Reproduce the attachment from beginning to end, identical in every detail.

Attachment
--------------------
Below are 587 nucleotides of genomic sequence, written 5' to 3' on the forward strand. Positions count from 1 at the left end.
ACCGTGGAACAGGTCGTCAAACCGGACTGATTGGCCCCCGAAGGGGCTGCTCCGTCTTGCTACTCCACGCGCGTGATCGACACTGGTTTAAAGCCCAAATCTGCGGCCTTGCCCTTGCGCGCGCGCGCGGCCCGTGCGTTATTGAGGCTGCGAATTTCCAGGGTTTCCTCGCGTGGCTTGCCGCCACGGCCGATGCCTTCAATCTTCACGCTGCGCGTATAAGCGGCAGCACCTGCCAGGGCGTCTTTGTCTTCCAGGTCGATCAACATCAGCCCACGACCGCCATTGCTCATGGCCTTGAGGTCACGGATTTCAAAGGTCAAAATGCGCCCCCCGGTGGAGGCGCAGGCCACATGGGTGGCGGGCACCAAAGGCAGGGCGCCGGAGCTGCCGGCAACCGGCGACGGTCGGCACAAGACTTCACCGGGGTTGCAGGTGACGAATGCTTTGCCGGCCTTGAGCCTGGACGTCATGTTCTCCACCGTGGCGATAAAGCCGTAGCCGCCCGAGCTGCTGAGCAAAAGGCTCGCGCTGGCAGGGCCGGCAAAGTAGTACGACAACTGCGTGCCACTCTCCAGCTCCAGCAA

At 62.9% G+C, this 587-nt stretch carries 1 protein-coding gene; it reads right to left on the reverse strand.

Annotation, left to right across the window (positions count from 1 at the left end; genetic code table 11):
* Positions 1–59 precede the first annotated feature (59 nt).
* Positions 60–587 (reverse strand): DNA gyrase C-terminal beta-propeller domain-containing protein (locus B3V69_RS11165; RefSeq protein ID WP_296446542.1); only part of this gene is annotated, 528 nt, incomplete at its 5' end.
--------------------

Below are 587 nucleotides of genomic sequence, written 5' to 3' on the forward strand. Positions count from 1 at the left end.
ACCGTGGAACAGGTCGTCAAACCGGACTGATTGGCCCCCGAAGGGGCTGCTCCGTCTTGCTACTCCACGCGCGTGATCGACACTGGTTTAAAGCCCAAATCTGCGGCCTTGCCCTTGCGCGCGCGCGCGGCCCGTGCGTTATTGAGGCTGCGAATTTCCAGGGTTTCCTCGCGTGGCTTGCCGCCACGGCCGATGCCTTCAATCTTCACGCTGCGCGTATAAGCGGCAGCACCTGCCAGGGCGTCTTTGTCTTCCAGGTCGATCAACATCAGCCCACGACCGCCATTGCTCATGGCCTTGAGGTCACGGATTTCAAAGGTCAAAATGCGCCCCCCGGTGGAGGCGCAGGCCACATGGGTGGCGGGCACCAAAGGCAGGGCGCCGGAGCTGCCGGCAACCGGCGACGGTCGGCACAAGACTTCACCGGGGTTGCAGGTGACGAATGCTTTGCCGGCCTTGAGCCTGGACGTCATGTTCTCCACCGTGGCGATAAAGCCGTAGCCGCCCGAGCTGCTGAGCAAAAGGCTCGCGCTGGCAGGGCCGGCAAAGTAGTACGACAACTGCGTGCCACTCTCCAGCTCCAGCAA

At 62.9% G+C, this 587-nt stretch carries 1 protein-coding gene; it reads right to left on the reverse strand.

Annotation, left to right across the window (positions count from 1 at the left end; genetic code table 11):
* Positions 1–59 precede the first annotated feature (59 nt).
* Positions 60–587 (reverse strand): DNA gyrase C-terminal beta-propeller domain-containing protein (locus B3V69_RS11165; RefSeq protein ID WP_296446542.1); only part of this gene is annotated, 528 nt, incomplete at its 5' end.